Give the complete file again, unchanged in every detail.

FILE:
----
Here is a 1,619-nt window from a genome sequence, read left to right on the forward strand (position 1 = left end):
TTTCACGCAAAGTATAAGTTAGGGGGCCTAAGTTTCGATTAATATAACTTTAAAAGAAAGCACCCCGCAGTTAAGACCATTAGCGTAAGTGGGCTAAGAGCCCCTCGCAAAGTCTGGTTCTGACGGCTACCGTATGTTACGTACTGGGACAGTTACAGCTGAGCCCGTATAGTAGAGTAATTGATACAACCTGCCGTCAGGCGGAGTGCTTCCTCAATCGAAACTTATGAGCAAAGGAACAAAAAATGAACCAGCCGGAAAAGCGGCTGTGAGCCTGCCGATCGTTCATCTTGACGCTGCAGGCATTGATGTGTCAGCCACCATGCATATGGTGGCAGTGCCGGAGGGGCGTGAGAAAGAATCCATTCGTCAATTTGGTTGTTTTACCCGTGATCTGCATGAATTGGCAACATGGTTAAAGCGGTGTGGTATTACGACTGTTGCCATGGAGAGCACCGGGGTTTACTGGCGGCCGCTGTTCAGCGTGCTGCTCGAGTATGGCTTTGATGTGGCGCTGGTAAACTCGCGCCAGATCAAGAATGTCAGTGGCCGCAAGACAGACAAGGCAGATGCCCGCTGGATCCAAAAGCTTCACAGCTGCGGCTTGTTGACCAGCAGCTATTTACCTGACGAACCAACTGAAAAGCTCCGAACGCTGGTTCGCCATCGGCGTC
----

Here is a 1,619-nt window from a genome sequence, read left to right on the forward strand (position 1 = left end):
TTTCACGCAAAGTATAAGTTAGGGGGCCTAAGTTTCGATTAATATAACTTTAAAAGAAAGCACCCCGCAGTTAAGACCATTAGCGTAAGTGGGCTAAGAGCCCCTCGCAAAGTCTGGTTCTGACGGCTACCGTATGTTACGTACTGGGACAGTTACAGCTGAGCCCGTATAGTAGAGTAATTGATACAACCTGCCGTCAGGCGGAGTGCTTCCTCAATCGAAACTTATGAGCAAAGGAACAAAAAATGAACCAGCCGGAAAAGCGGCTGTGAGCCTGCCGATCGTTCATCTTGACGCTGCAGGCATTGATGTGTCAGCCACCATGCATATGGTGGCAGTGCCGGAGGGGCGTGAGAAAGAATCCATTCGTCAATTTGGTTGTTTTACCCGTGATCTGCATGAATTGGCAACATGGTTAAAGCGGTGTGGTATTACGACTGTTGCCATGGAGAGCACCGGGGTTTACTGGCGGCCGCTGTTCAGCGTGCTGCTCGAGTATGGCTTTGATGTGGCGCTGGTAAACTCGCGCCAGATCAAGAATGTCAGTGGCCGCAAGACAGACAAGGCAGATGCCCGCTGGATCCAAAAGCTTCACAGCTGCGGCTTGTTGACCAGCAGCTATTTACCTGACGAACCAACTGAAAAGCTCCGAACGCTGGTTCGCCATCGGCGTC